The premiums can be paid from CPF MA and I am thankful that I am still enjoying this policy for free as a result of the annual interest from my CPF MA. Since this is compulsory for my age group, I have added it into Diagram 1 anyway.
5. Personal Accident
I do not have a Personal Accident (‘PA’) policy as my previous companies provided them for the employees. However, I do note that such an arrangement is not ideal as it makes administration more cumbersome. This is certainly a gap I should be looking to plug.
Heartland Girl does have her own PA policy. This policy has more than served its purpose as she has sought reimbursements on her medical treatments after repeatedly injuring herself in the gym. (don’t ask me how) Similarly, Olympia has her own PA as we find it important to guard against incidents that a toddler like her are more prone to.
6. Term/Whole Life
One of the term plans that both adults have is the Dependants Protection Scheme (‘DPS’). This is a non-compulsory insurance policy that covers against Death, TPD and terminal illness. I am happy to keep this for now as the sum assured has gone up while the premium has gone down after Great Eastern has taken over the administration from NTUC Income.
We also made the decision to purchase Whole Life policy for Olympia. I have covered this under the baby insurance policy that I bought for my child.
Overall, the sum assured for each adult comes up to approximately $1.5 million, an amount that we arrived at after a frank discussion with our financial advisor. At the current family nucleus, this amount should be sufficient to tide through our dependents and parents who rely on our monthly allowance to supplement their own incomes.
Note that the sum assured varies across every individual as each of our financial circumstances are different. Therefore, it is best one considers the amount carefully and not just aim to hit a magical number.
Other insurance policies that my household have purchased but not included in this article is home content insurance. Anyway, you would have realised that I have written several articles on why I have decided to purchase these insurance policies. You can read each of them to get an in-depth understanding. On the other hand, I hope this article provides a more holistic overview of how these policies interact with each other in a family unit setting. My view on insurance is that it plays a very important role in my household financial planning. Without insurance, I do not think that I will be able to achieve FIRE with peace of mind.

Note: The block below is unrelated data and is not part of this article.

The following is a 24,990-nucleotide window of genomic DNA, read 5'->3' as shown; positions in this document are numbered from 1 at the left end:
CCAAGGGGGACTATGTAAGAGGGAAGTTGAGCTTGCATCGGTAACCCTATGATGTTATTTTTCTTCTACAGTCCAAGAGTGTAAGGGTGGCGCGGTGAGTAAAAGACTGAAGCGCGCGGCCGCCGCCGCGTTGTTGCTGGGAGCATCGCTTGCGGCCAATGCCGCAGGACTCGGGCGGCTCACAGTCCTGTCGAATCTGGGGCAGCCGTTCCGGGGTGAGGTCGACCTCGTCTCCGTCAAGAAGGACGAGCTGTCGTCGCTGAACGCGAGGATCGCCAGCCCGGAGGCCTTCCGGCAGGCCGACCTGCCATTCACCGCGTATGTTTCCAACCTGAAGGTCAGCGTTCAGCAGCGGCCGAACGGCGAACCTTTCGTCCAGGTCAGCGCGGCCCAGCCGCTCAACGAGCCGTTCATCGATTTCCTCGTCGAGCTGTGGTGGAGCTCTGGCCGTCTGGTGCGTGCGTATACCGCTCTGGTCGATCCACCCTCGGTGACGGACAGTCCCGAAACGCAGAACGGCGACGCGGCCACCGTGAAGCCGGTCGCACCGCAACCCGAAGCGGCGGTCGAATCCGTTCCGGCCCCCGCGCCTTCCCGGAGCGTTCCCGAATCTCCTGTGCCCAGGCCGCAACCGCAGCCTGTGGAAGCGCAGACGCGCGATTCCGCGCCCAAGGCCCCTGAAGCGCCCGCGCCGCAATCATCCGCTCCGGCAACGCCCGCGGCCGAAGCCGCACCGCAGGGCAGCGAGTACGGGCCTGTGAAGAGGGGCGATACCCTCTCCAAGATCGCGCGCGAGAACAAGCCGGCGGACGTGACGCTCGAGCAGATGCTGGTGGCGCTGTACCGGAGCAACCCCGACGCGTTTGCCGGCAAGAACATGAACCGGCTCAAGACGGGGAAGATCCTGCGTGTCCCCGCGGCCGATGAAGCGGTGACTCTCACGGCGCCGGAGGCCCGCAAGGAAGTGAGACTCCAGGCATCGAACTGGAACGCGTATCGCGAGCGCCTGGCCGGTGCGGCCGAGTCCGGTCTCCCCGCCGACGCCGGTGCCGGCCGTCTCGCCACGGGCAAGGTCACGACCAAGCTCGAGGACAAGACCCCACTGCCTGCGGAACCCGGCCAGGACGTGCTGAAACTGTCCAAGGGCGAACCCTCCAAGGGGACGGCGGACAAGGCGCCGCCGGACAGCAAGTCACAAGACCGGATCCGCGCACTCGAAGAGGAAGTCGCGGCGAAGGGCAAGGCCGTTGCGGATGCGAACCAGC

Hi. Can u elaborate or share more about point 2. Came across this article which is helpful as I am looking to better insure/ protect myself against the uncertainties in life. Thank u.
There are various Critical Illness policies that one can purchase, ECI, CI that comes with lump sum payout, multi-pay scenarios etc. They typically cover over 30+ types of CI, the most common of which would be cancer. I am not a licensed financial advisor so I think you should speak to your financial advisor to find out more on CI. Hope this helps
Jimmy Lin says
Thank you so much for sharing!
May I inquire, if you’re willing to share more.
1. Would like to know for re: the disability income policy (AVIVA IDEALINCOME): how is “disability” defined for your policy? (e.g for the Careshield Life it is defined by ADLs)
2. I see your sum assured for each adult is 1.5M for TERM/WHOLE LIFE.
is it 1.5M life? or split like 1M term and 500k life?
Thanks for your compliments.
1. it depends on whether it occurs during your employment or unemployment. for employment, it is defined as totally unable to perform the material duties of own occupation/profession for first 24 months of the total disability. during unemployment (only valid for first 2 years when unemployment starts)- it is the inability to perform 3 ADL
2. 0.3M life and 1.2m term.
Johan Yu says
Would you mind sharing how much premium you pay a year for so much insurance?
I actually revealed it in my previous blog post (https://www.heartlandboy.com/financial-freedom-cost-3-million-in-singapore-amount-my-household/)